The budget misrecognizes women’s labour as youth entrepreneurship

Entrepreneurship, where it has concerned women and targeted women, outside of commercial and bourgeois settings, had been about coaxing women on the peripheries into a market economy (entrepreneurship) that was already fragile. Entrepreneurship has at best remained small and heavily subsidised either by the government or NGOs; by and large, economically unviable. Sulari de Silva’s ongoing work on the weaving industries and entrepreneurship reveals that it is the labour of the crafts-people, largely women, that has been integrated into the peripheries of a capitalist economy, and not entrepreneurship (Dumbara Weaving; The Production of Craft Textiles in the Capitalist Periphery). To me she says, “with no yarn available now, the major outlets that commission and buy these products on a daily wage basis, or a product basis, have stopped their orders.” It seems that among the returning people to the upcountry from the cities, thrown out of work, women are the ones who are finding it most difficult to eke out a living. Entrepreneurship is not one wants at a time of austerity, but care, security, and welfare provisions.


Proposing entrepreneurship as an antidote to employment within a set up where employment opportunities are shrinking is a fraudulent move. Further, in not providing for the large numbers of women and men, who have been thrown out of work, entrepreneurship becomes a camouflage for the failure of this budget proposal to even begin to understand the problem. The framework in which youth and entrepreneurship are brought together is designed to increase indebtedness, among the people. Instead of providing the much-needed relief and security to working people and those thrown out of work, the government is offering loans on interest where they are not viable.

"In not attending to the urgency of the situation in its budget proposals, the government has demonstrated how disengaged it is from the political realities of class"

Ideologically, entrepreneurship built around loans is presented as a seeming alternative to labour. Here, I decidedly read labour as the labour of women: a disproportionate and increasing disenfranchisement of women’s labour in the exigencies of COVID 19. In the north and east, and among Tamil and Muslim women, indebtedness, the scandal of microfinance, and payment commitments toward a house in the numerous housing schemes at hand, has had women in a stranglehold, struggling with families and social cohesion. Activists working with women’s groups, co-operatives and thrift societies tell me that with increasing dislocation of labour, and security, like lack of a house, and the lack of work for men and women alike, women’s activism around the class and economic concerns are taking centre stage. Yet, there is no recognition of the siege that women are in today and the strength that women have demonstrated all these years in times of adversity.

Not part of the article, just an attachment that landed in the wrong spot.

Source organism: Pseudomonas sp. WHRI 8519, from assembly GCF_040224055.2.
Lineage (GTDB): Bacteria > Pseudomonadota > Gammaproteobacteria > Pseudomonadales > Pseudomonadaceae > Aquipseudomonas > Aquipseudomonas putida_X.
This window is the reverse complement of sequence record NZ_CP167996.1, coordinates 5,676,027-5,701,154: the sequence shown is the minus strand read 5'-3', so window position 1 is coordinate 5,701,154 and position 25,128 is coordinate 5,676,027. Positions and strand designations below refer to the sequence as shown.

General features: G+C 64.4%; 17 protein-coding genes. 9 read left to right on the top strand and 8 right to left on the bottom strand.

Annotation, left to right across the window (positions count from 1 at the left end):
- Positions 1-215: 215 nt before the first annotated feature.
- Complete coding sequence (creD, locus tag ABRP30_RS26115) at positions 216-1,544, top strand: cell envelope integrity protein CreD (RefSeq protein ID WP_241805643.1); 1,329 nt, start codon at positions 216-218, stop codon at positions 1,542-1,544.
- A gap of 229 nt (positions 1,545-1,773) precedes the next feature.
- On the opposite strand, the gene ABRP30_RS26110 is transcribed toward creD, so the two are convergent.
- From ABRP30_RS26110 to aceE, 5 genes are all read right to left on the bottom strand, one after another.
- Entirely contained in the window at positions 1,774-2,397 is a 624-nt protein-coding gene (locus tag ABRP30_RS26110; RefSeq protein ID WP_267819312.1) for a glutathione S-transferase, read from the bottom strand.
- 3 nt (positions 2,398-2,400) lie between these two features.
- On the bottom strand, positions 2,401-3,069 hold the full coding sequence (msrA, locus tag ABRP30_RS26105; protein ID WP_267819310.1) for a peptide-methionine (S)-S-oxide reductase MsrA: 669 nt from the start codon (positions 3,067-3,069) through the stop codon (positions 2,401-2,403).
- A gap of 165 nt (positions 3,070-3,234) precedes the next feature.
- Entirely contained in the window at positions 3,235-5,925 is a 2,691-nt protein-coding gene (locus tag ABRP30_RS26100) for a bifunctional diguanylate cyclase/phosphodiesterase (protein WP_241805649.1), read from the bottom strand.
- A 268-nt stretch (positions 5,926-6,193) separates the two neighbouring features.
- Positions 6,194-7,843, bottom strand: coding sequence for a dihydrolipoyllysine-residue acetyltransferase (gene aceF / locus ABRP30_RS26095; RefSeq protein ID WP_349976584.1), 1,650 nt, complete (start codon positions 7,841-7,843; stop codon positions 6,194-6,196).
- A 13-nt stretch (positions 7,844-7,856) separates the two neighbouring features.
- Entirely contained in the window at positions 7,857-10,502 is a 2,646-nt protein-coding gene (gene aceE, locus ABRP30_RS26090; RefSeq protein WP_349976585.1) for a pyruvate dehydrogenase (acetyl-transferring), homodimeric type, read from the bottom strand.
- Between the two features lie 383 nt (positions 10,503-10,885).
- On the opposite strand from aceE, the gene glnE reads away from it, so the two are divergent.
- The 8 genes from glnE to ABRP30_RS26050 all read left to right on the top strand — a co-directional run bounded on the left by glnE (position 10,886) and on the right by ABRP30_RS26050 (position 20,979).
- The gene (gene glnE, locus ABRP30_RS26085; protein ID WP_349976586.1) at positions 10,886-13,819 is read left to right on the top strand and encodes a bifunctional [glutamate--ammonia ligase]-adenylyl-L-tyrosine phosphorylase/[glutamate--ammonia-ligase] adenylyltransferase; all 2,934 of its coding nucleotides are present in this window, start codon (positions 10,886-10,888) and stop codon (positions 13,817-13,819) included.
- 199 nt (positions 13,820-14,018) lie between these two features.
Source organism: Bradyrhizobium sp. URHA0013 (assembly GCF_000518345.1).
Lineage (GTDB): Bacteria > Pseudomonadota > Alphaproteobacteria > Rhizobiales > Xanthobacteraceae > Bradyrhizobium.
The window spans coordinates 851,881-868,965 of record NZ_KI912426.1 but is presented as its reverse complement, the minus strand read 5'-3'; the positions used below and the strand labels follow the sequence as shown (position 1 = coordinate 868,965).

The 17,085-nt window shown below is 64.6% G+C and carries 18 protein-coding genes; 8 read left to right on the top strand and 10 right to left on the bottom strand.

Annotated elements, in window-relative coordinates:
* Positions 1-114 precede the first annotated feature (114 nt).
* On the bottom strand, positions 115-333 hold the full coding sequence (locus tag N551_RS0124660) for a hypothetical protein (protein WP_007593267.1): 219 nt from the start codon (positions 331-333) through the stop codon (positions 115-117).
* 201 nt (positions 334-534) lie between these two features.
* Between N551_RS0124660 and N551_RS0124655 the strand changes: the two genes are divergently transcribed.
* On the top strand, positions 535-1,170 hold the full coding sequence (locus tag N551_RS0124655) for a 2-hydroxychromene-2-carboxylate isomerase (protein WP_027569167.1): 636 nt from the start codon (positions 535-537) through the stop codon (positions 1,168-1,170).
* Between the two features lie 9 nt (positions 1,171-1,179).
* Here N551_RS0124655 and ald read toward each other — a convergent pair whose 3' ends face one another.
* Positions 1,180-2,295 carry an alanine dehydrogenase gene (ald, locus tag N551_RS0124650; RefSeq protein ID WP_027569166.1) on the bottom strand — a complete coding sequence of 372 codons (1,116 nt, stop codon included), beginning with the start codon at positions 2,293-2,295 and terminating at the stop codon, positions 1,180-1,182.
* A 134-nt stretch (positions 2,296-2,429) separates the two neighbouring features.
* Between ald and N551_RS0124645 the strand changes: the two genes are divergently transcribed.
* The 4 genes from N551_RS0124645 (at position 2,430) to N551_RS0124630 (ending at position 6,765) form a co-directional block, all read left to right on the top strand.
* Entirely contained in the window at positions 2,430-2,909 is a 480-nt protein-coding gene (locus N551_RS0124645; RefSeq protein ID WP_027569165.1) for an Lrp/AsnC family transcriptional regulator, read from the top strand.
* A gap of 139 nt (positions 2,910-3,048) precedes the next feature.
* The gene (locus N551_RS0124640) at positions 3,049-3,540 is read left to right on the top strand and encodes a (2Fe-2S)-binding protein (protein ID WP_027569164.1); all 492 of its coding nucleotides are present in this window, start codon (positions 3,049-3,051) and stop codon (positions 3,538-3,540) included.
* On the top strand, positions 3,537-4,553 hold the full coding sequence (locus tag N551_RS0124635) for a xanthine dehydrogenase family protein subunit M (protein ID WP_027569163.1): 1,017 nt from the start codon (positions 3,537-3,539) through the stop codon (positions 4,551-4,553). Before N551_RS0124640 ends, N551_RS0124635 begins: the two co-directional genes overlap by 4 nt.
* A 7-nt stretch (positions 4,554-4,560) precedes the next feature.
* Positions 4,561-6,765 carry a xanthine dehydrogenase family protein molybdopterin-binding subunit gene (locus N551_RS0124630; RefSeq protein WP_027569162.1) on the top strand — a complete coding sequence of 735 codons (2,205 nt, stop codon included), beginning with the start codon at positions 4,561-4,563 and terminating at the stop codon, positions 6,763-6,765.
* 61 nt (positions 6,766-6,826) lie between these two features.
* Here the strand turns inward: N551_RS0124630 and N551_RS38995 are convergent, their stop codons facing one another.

Vistas of Splendour and Prosperity: Is the government losing the plot?
The budget proposals are formulated and trapped within a Neo-Liberal mindset. Women’s lobbies, women’s movement and economic analyses have to look sharply at the ideological currents that inform all policy and have an engaged response to economic programmes; in which the concerns, perspectives and strengths garnered from women’s work provide the basis for analysis and not a middle-class normativity, built on assessments of individual women’s rate of success and failure. Budget 2021 arriving at this critical moment of women’s history should alert us to how we may proceed. 


The lie that the promise of entrepreneurship is, therein lies the erasure of women’s labour, men’s labour and labour as a whole. In short, a class analysis. Anxious masculinity and a nervous nation lurk within the folds of this slippage. We have to resuscitate a class analysis of gender and a gendered approach to class, that is also attendant to the genders of the nation. As women’s groups push forward with their challenge, they may need to redraw the contours of their activism.